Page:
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Believing by FaithAn Essay in the Epistemology and Ethics of Religious Belief$
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John Bishop

Print publication date: 2007

Print ISBN-13: 9780199205547

Published to Oxford Scholarship Online: May 2007

DOI: 10.1093/acprof:oso/9780199205547.001.0001

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PRINTED FROM OXFORD SCHOLARSHIP ONLINE (oxford.universitypressscholarship.com). (c) Copyright Oxford University Press, 2021. All Rights Reserved. An individual user may print out a PDF of a single chapter of a monograph in OSO for personal use. date: 04 August 2021

A Moral Preference for Modest Fideism?

A Moral Preference for Modest Fideism?

(p.208) 9 A Moral Preference for Modest Fideism?
Believing by Faith

John Bishop (Contributor Webpage)

Oxford University Press

This concluding chapter reviews the case for a supra-evidential, moral coherentist, fideism: it is argued that adequate criteria have been supplied for distinguishing good from bad faith-ventures. Although neither fideists nor evidentialists can show their opponents to be epistemically irresponsible, fideism might yet be preferred directly on moral grounds. Some moral considerations in favour of fideism are canvassed, including the suggestions that evidentialists lack self-acceptance; that they are too dogmatically attached to naturalisml; and even that they fail to be sufficiently loving! It is further argued that an evidentialist prohibition on those religious faith-ventures that affirm the world to be a moral order, in which the pursuit of the good is not ultimately pointless will sit uncomfortably with a moral epistemology under which basic moral truth-claims can be accepted only through passionally motivated doxastic venture.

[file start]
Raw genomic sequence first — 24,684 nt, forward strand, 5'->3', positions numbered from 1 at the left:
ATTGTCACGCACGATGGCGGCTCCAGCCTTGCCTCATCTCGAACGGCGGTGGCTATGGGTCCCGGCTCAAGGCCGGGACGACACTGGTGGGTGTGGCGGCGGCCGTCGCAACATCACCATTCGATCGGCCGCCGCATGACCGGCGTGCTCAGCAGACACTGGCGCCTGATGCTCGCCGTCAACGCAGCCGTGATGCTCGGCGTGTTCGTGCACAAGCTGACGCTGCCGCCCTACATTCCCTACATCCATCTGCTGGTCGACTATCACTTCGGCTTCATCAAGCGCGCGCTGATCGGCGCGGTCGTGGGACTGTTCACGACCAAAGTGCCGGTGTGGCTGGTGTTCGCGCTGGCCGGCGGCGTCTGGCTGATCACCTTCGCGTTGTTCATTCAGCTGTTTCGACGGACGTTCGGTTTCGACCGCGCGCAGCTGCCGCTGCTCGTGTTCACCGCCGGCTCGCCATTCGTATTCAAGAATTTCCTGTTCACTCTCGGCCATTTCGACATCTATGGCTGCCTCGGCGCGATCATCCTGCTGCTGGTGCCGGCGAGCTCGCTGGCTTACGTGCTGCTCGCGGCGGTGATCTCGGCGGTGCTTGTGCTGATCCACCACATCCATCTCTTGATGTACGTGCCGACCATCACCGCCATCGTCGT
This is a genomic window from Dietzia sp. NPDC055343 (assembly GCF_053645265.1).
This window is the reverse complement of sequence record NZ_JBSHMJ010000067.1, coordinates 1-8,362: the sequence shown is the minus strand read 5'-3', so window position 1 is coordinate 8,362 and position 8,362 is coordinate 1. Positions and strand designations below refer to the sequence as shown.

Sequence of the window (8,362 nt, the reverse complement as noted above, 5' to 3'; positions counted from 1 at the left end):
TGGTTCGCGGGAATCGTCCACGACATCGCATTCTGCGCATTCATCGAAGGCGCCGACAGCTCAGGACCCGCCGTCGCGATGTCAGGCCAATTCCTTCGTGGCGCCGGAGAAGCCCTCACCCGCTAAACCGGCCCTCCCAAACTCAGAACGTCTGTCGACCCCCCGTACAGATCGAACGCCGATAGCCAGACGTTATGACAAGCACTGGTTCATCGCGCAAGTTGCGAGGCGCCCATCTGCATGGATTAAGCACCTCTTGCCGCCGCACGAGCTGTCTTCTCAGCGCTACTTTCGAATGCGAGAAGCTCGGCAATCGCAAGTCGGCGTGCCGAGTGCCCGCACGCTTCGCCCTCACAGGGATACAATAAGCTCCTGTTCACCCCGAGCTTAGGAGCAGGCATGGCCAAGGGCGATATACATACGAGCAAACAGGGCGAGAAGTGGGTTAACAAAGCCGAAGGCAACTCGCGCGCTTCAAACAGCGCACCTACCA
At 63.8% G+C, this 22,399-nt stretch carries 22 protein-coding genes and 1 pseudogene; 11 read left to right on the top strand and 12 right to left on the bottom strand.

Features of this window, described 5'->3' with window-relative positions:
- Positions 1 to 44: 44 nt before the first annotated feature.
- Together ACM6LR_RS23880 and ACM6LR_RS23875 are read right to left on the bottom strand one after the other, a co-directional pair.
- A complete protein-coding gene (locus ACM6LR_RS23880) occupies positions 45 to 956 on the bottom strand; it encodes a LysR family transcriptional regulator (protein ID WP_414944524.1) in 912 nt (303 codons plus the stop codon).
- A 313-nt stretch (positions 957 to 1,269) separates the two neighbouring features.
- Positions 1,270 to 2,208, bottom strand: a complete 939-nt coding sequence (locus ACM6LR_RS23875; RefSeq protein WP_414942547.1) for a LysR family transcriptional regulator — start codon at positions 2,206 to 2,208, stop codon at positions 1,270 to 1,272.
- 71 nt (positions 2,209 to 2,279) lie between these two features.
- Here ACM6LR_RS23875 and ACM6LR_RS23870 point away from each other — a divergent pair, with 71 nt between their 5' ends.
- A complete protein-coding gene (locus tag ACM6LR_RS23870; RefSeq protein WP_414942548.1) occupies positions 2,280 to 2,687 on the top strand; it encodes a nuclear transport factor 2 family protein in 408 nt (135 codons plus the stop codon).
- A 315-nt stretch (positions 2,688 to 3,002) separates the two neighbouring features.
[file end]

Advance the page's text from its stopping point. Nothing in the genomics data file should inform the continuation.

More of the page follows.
Keywords:   evidentialism, fideism, love, moral epistemology, naturalism, self-acceptance

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